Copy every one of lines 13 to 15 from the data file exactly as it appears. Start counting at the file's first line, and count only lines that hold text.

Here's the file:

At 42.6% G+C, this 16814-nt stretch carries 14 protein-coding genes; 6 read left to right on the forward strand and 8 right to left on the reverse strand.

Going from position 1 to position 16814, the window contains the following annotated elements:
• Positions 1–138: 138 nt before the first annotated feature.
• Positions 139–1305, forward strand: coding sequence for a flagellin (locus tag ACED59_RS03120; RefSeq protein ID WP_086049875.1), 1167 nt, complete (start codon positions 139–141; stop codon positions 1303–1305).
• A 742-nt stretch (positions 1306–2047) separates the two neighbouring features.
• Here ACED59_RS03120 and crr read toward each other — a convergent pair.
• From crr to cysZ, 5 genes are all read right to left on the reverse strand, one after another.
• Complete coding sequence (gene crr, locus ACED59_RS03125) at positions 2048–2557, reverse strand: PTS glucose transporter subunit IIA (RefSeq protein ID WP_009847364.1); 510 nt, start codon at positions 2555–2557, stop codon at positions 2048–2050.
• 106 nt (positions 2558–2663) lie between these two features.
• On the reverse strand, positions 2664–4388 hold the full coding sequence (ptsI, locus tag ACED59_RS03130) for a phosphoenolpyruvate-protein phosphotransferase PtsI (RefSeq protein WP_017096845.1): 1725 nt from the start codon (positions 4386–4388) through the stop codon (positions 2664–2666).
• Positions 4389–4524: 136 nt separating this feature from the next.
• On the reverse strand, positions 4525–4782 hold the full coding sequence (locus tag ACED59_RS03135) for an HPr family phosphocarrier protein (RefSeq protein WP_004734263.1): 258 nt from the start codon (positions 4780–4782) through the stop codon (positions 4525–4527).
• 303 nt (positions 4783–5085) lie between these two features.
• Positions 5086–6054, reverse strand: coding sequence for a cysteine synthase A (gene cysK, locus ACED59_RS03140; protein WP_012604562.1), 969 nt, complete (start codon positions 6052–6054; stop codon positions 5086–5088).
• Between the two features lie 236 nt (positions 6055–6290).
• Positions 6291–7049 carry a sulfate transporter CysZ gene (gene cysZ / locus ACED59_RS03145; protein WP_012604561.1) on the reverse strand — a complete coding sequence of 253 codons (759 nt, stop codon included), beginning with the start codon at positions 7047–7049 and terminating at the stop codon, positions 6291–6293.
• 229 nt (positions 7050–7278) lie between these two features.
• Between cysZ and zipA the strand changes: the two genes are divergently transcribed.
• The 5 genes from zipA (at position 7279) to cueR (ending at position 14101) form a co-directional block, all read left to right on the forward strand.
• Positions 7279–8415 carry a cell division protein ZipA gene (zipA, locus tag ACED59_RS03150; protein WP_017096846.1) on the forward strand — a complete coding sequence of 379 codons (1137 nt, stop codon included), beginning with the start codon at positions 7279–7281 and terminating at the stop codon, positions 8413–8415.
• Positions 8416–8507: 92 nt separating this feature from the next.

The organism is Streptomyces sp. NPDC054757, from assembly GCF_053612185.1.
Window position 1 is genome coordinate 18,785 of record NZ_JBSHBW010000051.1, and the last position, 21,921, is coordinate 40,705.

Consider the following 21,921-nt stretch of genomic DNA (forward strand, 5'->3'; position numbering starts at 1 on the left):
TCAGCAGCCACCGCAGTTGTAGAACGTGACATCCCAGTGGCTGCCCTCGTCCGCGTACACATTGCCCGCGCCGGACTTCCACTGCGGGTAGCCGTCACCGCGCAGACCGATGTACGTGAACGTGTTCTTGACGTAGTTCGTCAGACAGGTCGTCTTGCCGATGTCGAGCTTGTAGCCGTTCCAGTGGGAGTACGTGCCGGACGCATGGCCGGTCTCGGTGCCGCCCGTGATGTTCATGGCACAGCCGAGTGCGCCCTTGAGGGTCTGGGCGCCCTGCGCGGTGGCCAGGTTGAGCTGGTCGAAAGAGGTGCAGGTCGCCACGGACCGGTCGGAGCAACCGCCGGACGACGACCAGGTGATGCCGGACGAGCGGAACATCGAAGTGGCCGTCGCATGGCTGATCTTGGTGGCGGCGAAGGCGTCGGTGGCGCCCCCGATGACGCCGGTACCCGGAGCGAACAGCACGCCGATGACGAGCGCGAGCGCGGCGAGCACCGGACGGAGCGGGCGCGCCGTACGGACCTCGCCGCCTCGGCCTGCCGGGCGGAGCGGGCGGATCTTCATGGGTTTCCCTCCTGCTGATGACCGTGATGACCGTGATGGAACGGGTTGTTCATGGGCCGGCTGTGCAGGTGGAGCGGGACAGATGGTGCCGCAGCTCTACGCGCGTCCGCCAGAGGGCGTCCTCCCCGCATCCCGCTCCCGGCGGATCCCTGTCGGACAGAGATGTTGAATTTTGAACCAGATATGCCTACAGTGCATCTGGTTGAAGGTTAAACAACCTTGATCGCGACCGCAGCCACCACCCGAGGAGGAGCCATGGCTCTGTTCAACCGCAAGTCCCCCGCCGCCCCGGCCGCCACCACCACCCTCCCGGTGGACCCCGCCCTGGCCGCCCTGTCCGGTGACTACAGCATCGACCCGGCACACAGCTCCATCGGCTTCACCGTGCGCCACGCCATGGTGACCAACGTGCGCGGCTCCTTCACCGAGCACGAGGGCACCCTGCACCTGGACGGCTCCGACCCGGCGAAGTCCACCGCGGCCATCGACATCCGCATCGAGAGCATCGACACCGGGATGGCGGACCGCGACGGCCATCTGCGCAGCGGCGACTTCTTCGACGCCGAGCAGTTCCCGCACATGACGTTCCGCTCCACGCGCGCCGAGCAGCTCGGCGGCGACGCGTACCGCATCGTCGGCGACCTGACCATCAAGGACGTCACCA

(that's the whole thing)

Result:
• 303 nt (positions 4783–5085) lie between these two features.
• Positions 5086–6054, reverse strand: coding sequence for a cysteine synthase A (gene cysK, locus ACED59_RS03140; protein WP_012604562.1), 969 nt, complete (start codon positions 6052–6054; stop codon positions 5086–5088).
• Between the two features lie 236 nt (positions 6055–6290).